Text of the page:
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TSP Talk Market Commentary 01/06/2020

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That's one way to start a new year... a sharp spike up on day one, followed by an almost equivalent turn down on day two. The Dow lost 234-points, or 0.8%, and the S&P and Nasdaq saw similar losses. Small caps held up a little better while the I-fund seems to have been given a favorable price since the EFA was down 1.2%. That may get adjusted today.

Daily TSP Funds Return

The airstrike against an Iranian commander sent stocks reeling to start the day on Friday, but it became quickly clear that there was still a bid under the market as we saw the downside stabilize after the initial drop. After an early afternoon rally, there was some selling again into the close, and that makes sense given the volatile and uncertain situation in the Middle East.

Technically, there was no real damage done yet since the losses weren't even enough to erase Thursday's gains. We are at the tail end of the Santa Claus rally and that positive bias starts to change some after today based on the January seasonality calendar.


Chart provided courtesy of www.sentimentrader.com



The selling in stocks was one thing and the geopolitical event was a good reason for some profit taking, but what may have been more meaningful was the rally in bonds and decline in yields. The yield on the 10-year Treasury Note fell below 1.8% and also dropped below the 50-day EMA. It ended the day on Friday testing the rising support line.




The longer-term chart shows a possible large bear flag flirting with a breakdown after failing at the 200-day EMA last month.




Of course bonds and the F-fund do well when yields are falling and the reason this is significant is that we haven't really seen investors move to safety on recent market dips. But a breakdown in yields could mean the bond market, generally a more savvy group of traders and investors, may be trying to tell us that something more foreboding is coming.

It's a little early to say because those yields could hold at the support line / bottom of the flag, and bonds could pull back down, and that could send more money into the stocks market, so this is something I'll be watching this week - whether the rally in bonds is for real, or if it is just a temporary run to safety triggered by the geopolitical event?
The December Jobs Report will be released on Friday and estimates are looking for a gain of about 160,000 jobs, and an unemployment rate of 3.5%




The S&P 500 (C-fund) backed off from those all time highs after the headline driven sell-off. I keep drawing that middle rising trendline (red dashed line) because it still seems to be relevant. On Friday the S&P closed below that line for the first time in about 3-weeks. The last time it fell below, we got that lower support line drawn at that December 3rd reversal day low. Now that lower support line could be the initial downside target (~3180) if we don't see an imminent bounce back.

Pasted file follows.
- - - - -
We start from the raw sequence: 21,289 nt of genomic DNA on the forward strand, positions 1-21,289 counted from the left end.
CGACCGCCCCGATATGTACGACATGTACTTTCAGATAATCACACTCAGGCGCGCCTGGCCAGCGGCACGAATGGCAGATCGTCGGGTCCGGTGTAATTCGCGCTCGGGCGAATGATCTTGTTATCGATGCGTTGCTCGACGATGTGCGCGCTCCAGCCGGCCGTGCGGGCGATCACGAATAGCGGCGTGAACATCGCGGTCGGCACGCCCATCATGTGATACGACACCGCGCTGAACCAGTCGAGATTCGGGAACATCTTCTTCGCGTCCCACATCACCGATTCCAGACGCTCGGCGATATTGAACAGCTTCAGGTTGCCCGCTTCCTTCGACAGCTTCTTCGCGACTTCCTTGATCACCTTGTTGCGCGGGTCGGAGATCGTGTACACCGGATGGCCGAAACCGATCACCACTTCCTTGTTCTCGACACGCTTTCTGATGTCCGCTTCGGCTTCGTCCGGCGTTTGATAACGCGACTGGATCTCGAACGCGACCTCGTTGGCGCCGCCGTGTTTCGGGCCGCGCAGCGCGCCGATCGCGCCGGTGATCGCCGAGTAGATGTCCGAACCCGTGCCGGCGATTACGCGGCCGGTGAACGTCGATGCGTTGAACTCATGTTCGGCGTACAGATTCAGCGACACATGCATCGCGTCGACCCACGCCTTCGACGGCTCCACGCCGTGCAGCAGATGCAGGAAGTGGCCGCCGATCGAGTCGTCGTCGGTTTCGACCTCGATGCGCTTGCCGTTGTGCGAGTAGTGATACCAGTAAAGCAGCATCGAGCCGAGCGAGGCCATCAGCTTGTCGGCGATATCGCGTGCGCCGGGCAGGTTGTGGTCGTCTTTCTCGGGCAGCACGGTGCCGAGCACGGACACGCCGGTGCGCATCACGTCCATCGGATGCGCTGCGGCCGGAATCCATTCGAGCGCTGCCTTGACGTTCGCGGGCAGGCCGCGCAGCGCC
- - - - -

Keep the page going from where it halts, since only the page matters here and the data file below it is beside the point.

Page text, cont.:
The DWCPF (S-fund) fell sharply early, hit that lower rising support line and found support, bouncing off it and closing well off the lows. So far so good here, and 1500 looks to be the immediate critical support area.




The EFA (I-fund) had a rough day although as I mentioned in that first paragraph, the I-fund price didn't exactly match the EFA loss so it will be interesting to see where they price it today. The dollar has rebounded recently and that will put pressure on the I-fund.




The High Yield Corporate Bond Fund is still near the highs and this may be a sign that the stock market is still fine, but if you follow credit default swaps, the spread between the two may be telling a different story.




They are at multi-year lows and could be a warning sign, as it was before recent market declines.


Chart provided courtesy of www.sentimentrader.com


The AGG (F-fund / bonds) had a big day and it may have been a knee-jerk reaction to the airstrike in the Middle east, but the chart has been indicating a more bullish scenario for bonds for a while now. Why? I don't know, but that bull flag took two months to form and perhaps the lower yields are an indication of an economic slowdown. Perhaps not a recession as many experts have given up on that idea, but a slowdown is still very possible.




Read more in today's TSP Talk Plus Report. We post more charts, indicators and analysis, plus discuss the allocations of the TSP and ETF Systems. For more information on how to gain access and a list of the benefits of being a subscriber, please go to: www.tsptalk.com/plus.php


Thanks for reading. We'll see you back here tomorrow.

Tom Crowley


Posted daily at www.tsptalk.com/comments.php

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SPY (C Fund) (delayed)

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DWCPF (S Fund) (delayed)

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EFA (I Fund) (delayed)

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AGG (F Fund) (delayed)

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